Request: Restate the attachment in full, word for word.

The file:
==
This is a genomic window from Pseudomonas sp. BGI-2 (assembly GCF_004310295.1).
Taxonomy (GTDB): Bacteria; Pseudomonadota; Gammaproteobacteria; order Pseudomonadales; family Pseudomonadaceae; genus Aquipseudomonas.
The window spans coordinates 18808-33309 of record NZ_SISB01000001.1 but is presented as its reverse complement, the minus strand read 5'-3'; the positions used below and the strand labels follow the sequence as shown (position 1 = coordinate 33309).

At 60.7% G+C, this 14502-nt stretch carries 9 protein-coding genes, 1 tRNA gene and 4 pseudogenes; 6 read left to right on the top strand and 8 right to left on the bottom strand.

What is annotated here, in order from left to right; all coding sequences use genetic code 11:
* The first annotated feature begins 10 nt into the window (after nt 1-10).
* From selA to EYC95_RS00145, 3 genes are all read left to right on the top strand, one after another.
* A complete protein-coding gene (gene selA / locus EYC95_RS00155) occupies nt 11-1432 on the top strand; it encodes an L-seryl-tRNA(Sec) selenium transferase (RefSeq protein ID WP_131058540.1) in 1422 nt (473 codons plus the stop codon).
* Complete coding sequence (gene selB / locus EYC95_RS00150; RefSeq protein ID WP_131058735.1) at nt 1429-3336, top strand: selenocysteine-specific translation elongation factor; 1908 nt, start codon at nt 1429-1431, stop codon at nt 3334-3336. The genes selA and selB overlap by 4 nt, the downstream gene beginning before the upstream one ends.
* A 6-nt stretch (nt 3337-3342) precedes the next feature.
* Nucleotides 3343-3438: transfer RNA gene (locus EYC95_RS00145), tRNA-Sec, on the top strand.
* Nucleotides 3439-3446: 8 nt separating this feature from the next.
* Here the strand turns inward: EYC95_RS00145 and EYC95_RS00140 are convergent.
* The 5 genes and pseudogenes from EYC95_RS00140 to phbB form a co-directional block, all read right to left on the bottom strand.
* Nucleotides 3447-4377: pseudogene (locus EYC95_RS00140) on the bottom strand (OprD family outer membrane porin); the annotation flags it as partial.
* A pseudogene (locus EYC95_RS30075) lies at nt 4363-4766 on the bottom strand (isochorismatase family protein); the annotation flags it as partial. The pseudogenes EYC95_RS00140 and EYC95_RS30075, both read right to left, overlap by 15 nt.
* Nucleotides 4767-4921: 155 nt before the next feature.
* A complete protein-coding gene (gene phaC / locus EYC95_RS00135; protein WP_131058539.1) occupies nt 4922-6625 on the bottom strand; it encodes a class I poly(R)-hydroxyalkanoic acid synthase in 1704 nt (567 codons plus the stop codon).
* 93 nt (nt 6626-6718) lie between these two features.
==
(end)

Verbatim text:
This is a genomic window from Pseudomonas sp. BGI-2 (assembly GCF_004310295.1).
Taxonomy (GTDB): Bacteria; Pseudomonadota; Gammaproteobacteria; order Pseudomonadales; family Pseudomonadaceae; genus Aquipseudomonas.
The window spans coordinates 18808-33309 of record NZ_SISB01000001.1 but is presented as its reverse complement, the minus strand read 5'-3'; the positions used below and the strand labels follow the sequence as shown (position 1 = coordinate 33309).

At 60.7% G+C, this 14502-nt stretch carries 9 protein-coding genes, 1 tRNA gene and 4 pseudogenes; 6 read left to right on the top strand and 8 right to left on the bottom strand.

What is annotated here, in order from left to right; all coding sequences use genetic code 11:
* The first annotated feature begins 10 nt into the window (after nt 1-10).
* From selA to EYC95_RS00145, 3 genes are all read left to right on the top strand, one after another.
* A complete protein-coding gene (gene selA / locus EYC95_RS00155) occupies nt 11-1432 on the top strand; it encodes an L-seryl-tRNA(Sec) selenium transferase (RefSeq protein ID WP_131058540.1) in 1422 nt (473 codons plus the stop codon).
* Complete coding sequence (gene selB / locus EYC95_RS00150; RefSeq protein ID WP_131058735.1) at nt 1429-3336, top strand: selenocysteine-specific translation elongation factor; 1908 nt, start codon at nt 1429-1431, stop codon at nt 3334-3336. The genes selA and selB overlap by 4 nt, the downstream gene beginning before the upstream one ends.
* A 6-nt stretch (nt 3337-3342) precedes the next feature.
* Nucleotides 3343-3438: transfer RNA gene (locus EYC95_RS00145), tRNA-Sec, on the top strand.
* Nucleotides 3439-3446: 8 nt separating this feature from the next.
* Here the strand turns inward: EYC95_RS00145 and EYC95_RS00140 are convergent.
* The 5 genes and pseudogenes from EYC95_RS00140 to phbB form a co-directional block, all read right to left on the bottom strand.
* Nucleotides 3447-4377: pseudogene (locus EYC95_RS00140) on the bottom strand (OprD family outer membrane porin); the annotation flags it as partial.
* A pseudogene (locus EYC95_RS30075) lies at nt 4363-4766 on the bottom strand (isochorismatase family protein); the annotation flags it as partial. The pseudogenes EYC95_RS00140 and EYC95_RS30075, both read right to left, overlap by 15 nt.
* Nucleotides 4767-4921: 155 nt before the next feature.
* A complete protein-coding gene (gene phaC / locus EYC95_RS00135; protein WP_131058539.1) occupies nt 4922-6625 on the bottom strand; it encodes a class I poly(R)-hydroxyalkanoic acid synthase in 1704 nt (567 codons plus the stop codon).
* 93 nt (nt 6626-6718) lie between these two features.